The Battle of Iquique: Then and Today

As he boarded the Peruvian armored monitor Huáscar on May the 21st, 1879 the Chilean navy officer Arturo Prat lead his Chilean crewmen with the shout “Let’s board, boys!” Prat would not survive the battle, but managed to set into motion a path which would have a profound effect on his own country’s future, and geopolitical perceptions between Chile, Peru, and Bolivia.

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Naval Combat of Iquique – The sinking of the Esmeralda

While the battle ended as a victory for Peru, it could be considered a Pyrrhic victory in that Peru lost their ironclad ship, the Independencia, which was one of its most powerful warships at the time. More importantly, Prat’s death became a rallying cry for Chile at a period of heightened nationalism and inspired unprecedented inscriptions in the military. As the War of the Pacific unfolded, Peru lost naval superiority as a result, and eventually the war.

As a result of the conclusion of the war, Bolivia lost direct access to the Pacific. Peru lost territory, and both lost areas that would become highly productive in copper mining (at the time the area was valued for its nitrate deposits). Disputes over the treatment of Chilean enterprises in those areas were largely the cause of the initial conflict.

To this day, Bolivia nurses resentment over the lost of their access to the Pacific despite a treaty signed in 1904 which connected the Chilean port of Arica to La Paz, Bolivia guaranteeing freedom of transit for Bolivian commerce to the coast.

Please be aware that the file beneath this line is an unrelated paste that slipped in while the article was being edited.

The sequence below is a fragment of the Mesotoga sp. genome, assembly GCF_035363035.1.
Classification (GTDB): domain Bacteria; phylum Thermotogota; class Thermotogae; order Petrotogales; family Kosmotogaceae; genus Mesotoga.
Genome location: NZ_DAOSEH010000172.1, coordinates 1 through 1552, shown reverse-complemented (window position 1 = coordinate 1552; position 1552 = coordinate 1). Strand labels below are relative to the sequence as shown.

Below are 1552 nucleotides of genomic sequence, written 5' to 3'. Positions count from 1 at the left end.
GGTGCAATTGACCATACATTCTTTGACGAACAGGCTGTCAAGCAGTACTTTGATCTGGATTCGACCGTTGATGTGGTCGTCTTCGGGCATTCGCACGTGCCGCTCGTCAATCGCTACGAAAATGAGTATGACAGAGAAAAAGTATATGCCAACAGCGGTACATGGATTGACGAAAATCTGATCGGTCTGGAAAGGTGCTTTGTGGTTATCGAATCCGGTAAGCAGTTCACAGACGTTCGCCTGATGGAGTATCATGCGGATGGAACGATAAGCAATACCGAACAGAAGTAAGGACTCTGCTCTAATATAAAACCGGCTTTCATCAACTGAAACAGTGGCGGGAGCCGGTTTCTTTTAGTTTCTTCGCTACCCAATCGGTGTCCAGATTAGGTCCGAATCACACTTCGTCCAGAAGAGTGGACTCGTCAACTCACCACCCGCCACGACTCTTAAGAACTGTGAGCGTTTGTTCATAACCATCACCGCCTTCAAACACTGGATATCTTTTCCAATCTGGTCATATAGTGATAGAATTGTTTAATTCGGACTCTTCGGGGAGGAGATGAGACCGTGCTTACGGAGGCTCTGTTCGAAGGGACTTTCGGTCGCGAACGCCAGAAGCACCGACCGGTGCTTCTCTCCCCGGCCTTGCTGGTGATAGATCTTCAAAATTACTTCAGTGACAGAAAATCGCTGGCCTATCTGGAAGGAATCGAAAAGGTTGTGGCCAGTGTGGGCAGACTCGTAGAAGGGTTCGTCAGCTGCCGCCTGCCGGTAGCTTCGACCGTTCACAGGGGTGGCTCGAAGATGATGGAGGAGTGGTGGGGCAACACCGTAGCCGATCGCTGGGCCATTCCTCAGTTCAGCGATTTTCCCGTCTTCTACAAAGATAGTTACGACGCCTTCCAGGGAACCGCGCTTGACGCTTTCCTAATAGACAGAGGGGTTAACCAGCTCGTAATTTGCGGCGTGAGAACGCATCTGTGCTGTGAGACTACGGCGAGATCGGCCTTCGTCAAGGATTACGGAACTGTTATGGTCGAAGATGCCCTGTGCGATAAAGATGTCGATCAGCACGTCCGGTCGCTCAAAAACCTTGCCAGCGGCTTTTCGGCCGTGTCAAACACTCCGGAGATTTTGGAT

Chile’s relative economic and social progress in the past 20 years has served to amplify the ire from both Peru, and Bolivia to a more vitriolic and fundamental degree. Peru (aside from recent rumblings in their economic engine) and Bolivia have struggled through far more apoplectic periods comparatively, and have often used Chile as a scapegoat for their frustration.

Graffiti on shops in Bolivia, to this day, have strikingly venomous messages such as “Warning! Chileans own this shop!” or worse. Bolivia has constructed monuments lamenting Bolivia’s loss, and promising vengeance.

Ollanta Humala, who was recently elected President of Peru in 2011, called for ending diplomatic relations with Chile as part of his campaigned playing off populist sentiments. The War of the Pacific officially ended in 1883.

Evidence portrays Mr Prat as a patriot, a family man, and a gentleman. It’s doubtful that he could have understood the profound ramifications and lasting impact of his historical act of military sacrifice.

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